Concept-based explanations for medical imaging

Lead Research Organisation: University of Oxford


The black box nature of deep learning models reduce their potential clinical use; it being difficult to validate, and therefore trust, deep learning model predictions. Interpretability methods aim to address this by providing ways to explain or present model predictions in understandable terms to a human. Explanations of erroneous predictions can give suggestions for improvements and can aid in algorithm debugging. They also provide a way to determine if a model is conforming to ethical standards with the ability to check for bias to concepts such as race.Recent work in machine learning and computer vision has used concept-based explanations, where concepts are defined in the activation space of the neural network. Model sensitivity to those concepts is explored instead of individual pixels in the input space as in common techniques like saliency maps. However, to-date these techniques have not been widely applied to medical imaging, where, particularly for medical ultrasound, semantically different concepts can be similar in appearance. By providing interpretable deep learning we aim to increase the uptake of deep learning in medical imaging, with clinicians being more likely to trust and use the technology.
In this doctoral research, we propose to use concept-based interpretability methods - like testing with concept activation vectors (TCAV) - to explore which concepts a deep convolutional neural network utilises in its prediction. Using an initial exemplar problem of Gestational Age estimation of a fetus from ultrasound scans, we aim to explore if the presence/shape of specific structures in the fetal brain are important for prediction of gestational age in ultrasound, as they are concepts a clinician would use. Several large datasets are available for this research, including the INTERGROWTH-21st dataset, containing 121,000 images approximately uniformly distributed across 13-42 weeks gestation. Firstly, we will use TCAV to demonstrate if a GA prediction model uses similar concepts to clinicians to make a prediction, providing trust in its use. We plan to explore different methods of concept discovery and validation to make them suitable for this imaging modality. The research may require us to develop new metrics which measure how truthful the method is to the model's underlying behaviour and how well the concepts are represented within the network. New metrics may give us an increased understanding of when/where these methods succeed and fail and can drive further method developments. Additional image and video-based prediction tasks may be considered as the research progresses to expand the "vocabulary" of explanations that can be offered.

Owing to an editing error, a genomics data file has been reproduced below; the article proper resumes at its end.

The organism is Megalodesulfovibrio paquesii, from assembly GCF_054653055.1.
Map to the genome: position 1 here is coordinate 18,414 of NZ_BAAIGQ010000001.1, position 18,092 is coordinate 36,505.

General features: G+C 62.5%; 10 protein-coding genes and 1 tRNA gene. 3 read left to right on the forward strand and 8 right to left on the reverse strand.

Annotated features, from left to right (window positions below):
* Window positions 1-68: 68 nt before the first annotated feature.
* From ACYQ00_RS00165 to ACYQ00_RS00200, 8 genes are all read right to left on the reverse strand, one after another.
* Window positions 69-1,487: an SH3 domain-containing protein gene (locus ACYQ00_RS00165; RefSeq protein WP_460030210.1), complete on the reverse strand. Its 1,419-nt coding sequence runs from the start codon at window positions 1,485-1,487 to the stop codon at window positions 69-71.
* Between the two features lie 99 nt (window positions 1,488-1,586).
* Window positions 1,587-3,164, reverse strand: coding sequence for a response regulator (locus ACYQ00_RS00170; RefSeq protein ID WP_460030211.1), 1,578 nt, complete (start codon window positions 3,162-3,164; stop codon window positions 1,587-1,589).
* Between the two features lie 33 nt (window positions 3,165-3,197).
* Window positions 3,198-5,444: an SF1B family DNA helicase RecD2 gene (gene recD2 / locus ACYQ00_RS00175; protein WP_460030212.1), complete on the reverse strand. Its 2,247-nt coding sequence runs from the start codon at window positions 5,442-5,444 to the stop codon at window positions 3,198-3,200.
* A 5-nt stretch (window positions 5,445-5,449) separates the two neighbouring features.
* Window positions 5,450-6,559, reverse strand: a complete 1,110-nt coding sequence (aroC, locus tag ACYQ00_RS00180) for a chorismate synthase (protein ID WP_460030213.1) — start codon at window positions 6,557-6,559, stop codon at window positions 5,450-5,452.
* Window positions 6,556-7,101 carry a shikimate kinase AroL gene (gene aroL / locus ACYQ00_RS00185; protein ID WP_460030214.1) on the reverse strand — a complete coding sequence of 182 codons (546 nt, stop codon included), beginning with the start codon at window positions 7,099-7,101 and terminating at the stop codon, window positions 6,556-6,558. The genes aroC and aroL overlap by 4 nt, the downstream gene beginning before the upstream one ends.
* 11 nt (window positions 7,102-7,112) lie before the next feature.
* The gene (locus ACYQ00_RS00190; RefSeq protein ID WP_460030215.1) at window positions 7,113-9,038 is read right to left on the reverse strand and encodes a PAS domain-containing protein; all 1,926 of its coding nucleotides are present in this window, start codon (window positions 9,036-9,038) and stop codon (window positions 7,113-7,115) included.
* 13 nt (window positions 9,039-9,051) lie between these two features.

The project will utilise and improve the application and comparison of concept-based deep learning interpretability methods for medical imaging. These methods will provide a useful way to explore a model's behaviour and be a valuable tool in increasing the uptake of deep learning image- and video-based prediction models in clinical care.
This project falls within the EPSRC healthcare technologies, ICT and Artificial Intelligence and robotics research areas.

Planned Impact

In the same way that bioinformatics has transformed genomic research and clinical practice, health data science will have a dramatic and lasting impact upon the broader fields of medical research, population health, and healthcare delivery. The beneficiaries of the proposed training programme, and of the research that it delivers and enables, will include academia, industry, healthcare, and the broader UK economy.

Academia: Graduates of the training programme will be well placed to start their post-doctoral careers in leading academic institutions, engaging in high-impact multi-disciplinary research, helping to build training and research capacity, sharing their experience within the wider academic community.

Industry: Partner organisations will benefit from close collaboration with leading researchers, from the joint exploration of research priorities, and from the commercialisation of arising intellectual property. Other organisations will benefit from the availability of highly-qualified graduates with skills in big health data analytics.

Healthcare: Healthcare organisations and patients will benefit from the results of enabled and accelerated health research, leading to new treatments and technologies, and an improved ability to identify and evaluate potential improvements in practice through the analysis of real-world health data.

Economy: The life sciences sector is a key component of the UK economy. The programme will provide partner companies with direct access to leading-edge research. Graduates of the programme will be well-qualified to contribute to economic growth - supporting health research and the development of new products and services - and will be able to inform policy and decision making at organisational, regional, and national levels.


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Studentship Projects

Project Reference Relationship Related To Start End Student Name
EP/S02428X/1 01/04/2019 30/09/2027
2432736 Studentship EP/S02428X/1 01/10/2020 30/09/2024 Angus Nicolson